Jack Smith’s devastating response to Judge Cannon’s jury order

Remember when U.S. District Judge Aileen Cannon floated a fringe legal theory that could help throw Donald Trump’s classified documents case in favor of the former president?

Well, special counsel Jack Smith just filed a devastating response, telling Cannon that he might have to challenge the Trump appointee on appeal if she doesn’t get it together.

As a refresher, Cannon asked the parties to file proposed jury instructions, regarding the federal charges alleging that Trump illegally retained national defense information. In doing so, she told them to consider two “scenarios,” both of which lend credence to the notion that the Presidential Records Act applies in this case. The problem is that the PRA is irrelevant to these criminal charges. So injecting the issue into the trial could lead the jury to think that Trump could do whatever he wanted with classified documents, which would obviously go against the criminal law that says otherwise.

That is, Cannon’s engagement on the subject signals that she’s contemplating a fringe legal theory that could tank Smith’s case in Trump’s favor. If the jury is instructed erroneously, then they’ll likely reach an erroneous result.

Smith was forceful in pointing this out in his response Tuesday night, writing that “both scenarios rest on an unstated and fundamentally flawed legal premise.”

Smith was forceful in pointing this out in his response Tuesday night, writing that “both scenarios rest on an unstated and fundamentally flawed legal premise.”

“The PRA’s distinction between personal and presidential records has no bearing on whether a former President’s possession of documents containing national defense information is authorized under the Espionage Act,” the special counsel added, referring to the criminal law under which Trump is charged with unlawful retention. The former president has pleaded not guilty.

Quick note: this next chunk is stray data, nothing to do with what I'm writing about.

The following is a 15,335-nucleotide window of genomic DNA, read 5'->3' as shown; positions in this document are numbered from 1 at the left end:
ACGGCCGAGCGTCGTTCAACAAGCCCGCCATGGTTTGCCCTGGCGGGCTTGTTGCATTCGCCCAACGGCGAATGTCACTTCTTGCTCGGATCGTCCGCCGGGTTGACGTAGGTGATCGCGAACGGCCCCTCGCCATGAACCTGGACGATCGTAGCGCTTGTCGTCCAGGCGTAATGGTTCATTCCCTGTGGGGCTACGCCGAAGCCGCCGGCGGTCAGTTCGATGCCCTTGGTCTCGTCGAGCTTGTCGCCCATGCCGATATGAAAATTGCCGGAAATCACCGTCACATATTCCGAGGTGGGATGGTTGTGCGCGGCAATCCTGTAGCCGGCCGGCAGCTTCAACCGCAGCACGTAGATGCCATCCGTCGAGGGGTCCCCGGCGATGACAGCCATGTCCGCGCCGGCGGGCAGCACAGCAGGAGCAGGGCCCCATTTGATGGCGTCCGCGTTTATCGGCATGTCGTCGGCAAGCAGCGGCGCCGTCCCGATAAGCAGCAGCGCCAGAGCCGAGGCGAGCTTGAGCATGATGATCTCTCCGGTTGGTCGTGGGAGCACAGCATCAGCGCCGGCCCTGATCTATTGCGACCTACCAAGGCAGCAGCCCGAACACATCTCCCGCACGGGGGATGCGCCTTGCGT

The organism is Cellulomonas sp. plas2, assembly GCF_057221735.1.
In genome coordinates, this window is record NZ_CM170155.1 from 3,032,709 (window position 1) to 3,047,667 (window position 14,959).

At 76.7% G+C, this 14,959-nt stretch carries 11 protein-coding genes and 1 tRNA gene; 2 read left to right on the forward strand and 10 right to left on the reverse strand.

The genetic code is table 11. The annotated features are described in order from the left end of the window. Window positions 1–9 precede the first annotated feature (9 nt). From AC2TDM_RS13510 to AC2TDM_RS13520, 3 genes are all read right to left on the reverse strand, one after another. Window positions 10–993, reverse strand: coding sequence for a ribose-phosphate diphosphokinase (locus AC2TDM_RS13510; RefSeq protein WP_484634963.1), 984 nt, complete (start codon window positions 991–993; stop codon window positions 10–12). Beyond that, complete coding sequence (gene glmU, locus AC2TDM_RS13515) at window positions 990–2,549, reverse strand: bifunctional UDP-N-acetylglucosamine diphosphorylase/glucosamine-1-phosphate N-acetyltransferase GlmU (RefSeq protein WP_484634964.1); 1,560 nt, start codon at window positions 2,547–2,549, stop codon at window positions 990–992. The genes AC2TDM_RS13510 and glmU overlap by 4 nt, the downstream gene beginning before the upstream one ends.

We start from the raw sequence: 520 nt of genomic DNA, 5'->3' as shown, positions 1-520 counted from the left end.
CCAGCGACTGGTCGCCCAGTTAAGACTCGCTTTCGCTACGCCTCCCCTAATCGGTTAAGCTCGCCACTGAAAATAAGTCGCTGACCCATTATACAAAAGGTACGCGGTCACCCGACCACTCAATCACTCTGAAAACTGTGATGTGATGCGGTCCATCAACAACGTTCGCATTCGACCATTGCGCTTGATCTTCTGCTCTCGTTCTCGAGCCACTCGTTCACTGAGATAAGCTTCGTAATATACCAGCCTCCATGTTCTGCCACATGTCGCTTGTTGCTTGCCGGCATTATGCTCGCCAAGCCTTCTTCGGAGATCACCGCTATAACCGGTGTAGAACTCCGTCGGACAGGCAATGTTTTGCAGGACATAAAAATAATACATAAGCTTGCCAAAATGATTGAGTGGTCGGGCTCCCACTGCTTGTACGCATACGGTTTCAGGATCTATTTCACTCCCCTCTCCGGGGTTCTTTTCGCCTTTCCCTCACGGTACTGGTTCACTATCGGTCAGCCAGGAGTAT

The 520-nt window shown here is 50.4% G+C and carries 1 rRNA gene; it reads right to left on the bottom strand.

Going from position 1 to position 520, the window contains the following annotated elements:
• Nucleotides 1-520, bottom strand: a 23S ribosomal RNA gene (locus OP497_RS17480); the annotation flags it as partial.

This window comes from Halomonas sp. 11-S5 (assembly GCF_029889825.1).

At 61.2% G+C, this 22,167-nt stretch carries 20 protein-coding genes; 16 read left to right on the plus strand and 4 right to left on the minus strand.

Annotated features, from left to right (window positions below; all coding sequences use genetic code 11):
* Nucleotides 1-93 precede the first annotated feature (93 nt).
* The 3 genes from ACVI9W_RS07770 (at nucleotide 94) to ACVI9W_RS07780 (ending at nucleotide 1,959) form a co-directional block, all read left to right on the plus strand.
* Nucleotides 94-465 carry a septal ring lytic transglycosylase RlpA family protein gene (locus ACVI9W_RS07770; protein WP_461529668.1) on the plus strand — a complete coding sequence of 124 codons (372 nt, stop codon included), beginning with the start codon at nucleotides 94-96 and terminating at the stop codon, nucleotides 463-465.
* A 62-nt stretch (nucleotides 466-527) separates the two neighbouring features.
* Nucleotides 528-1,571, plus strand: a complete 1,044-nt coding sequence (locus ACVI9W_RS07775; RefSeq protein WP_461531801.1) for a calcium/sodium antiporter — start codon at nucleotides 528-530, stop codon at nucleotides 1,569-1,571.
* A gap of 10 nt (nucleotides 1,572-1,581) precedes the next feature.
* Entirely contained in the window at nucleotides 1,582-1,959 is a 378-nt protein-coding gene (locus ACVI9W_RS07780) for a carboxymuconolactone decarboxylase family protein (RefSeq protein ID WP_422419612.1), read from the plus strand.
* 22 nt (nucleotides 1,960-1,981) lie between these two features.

But if Cannon somehow thinks otherwise, then Smith wants her to say so now. He urged the judge to “promptly decide” whether she actually thinks that outlandish legal view is correct. If she does, then Smith wants the chance to appeal her before trial. If she waits until trial to implement this wacky view, then it may be too late.

Smith wrote:

If the Court were to defer a decision on that fundamental legal question it would inject substantial delay into the trial and, worse, prevent the Government from seeking review before jeopardy attaches.

Delay, of course, is the name of Trump’s game. But even worse than delay would be holding a trial in which the jury is wrongly instructed on the law. Such a trial wouldn’t be much of a trial at all.

Now we’ll see how Cannon responds. Does she want to be appealed to the 11th U.S. Circuit Court of Appeals yet again? Recall that the appeals court already smacked her down — twice — over her handling of litigation before Trump was charged. But for Smith to lodge such a challenge, he needs something concrete to challenge. So one of the worst things she could do for the prosecution would be to avoid making a ruling and instead push the issue into an uncertain future.

Now we’ll see how Cannon responds. Does she want to be appealed to the 11th U.S. Circuit Court of Appeals yet again?

Even if Cannon sees the light — or is made to, by the appeals court — this episode illustrates that a trial judge has vast power over how a case proceeds, in matters large and small. So even if this particularly large matter is settled normally, that doesn’t mean the case is saved. That, in turn, raises the question of Cannon’s potential removal from the case, which I’ve explained is a more difficult feat to accomplish than it might seem. But taking her up on appeal could present that opportunity.

Of course, the question of how a trial proceeds is an academic one until Cannon sets a firm trial date — assuming Trump doesn’t win the presidential election in November, which would give him the power to eliminate the case entirely.

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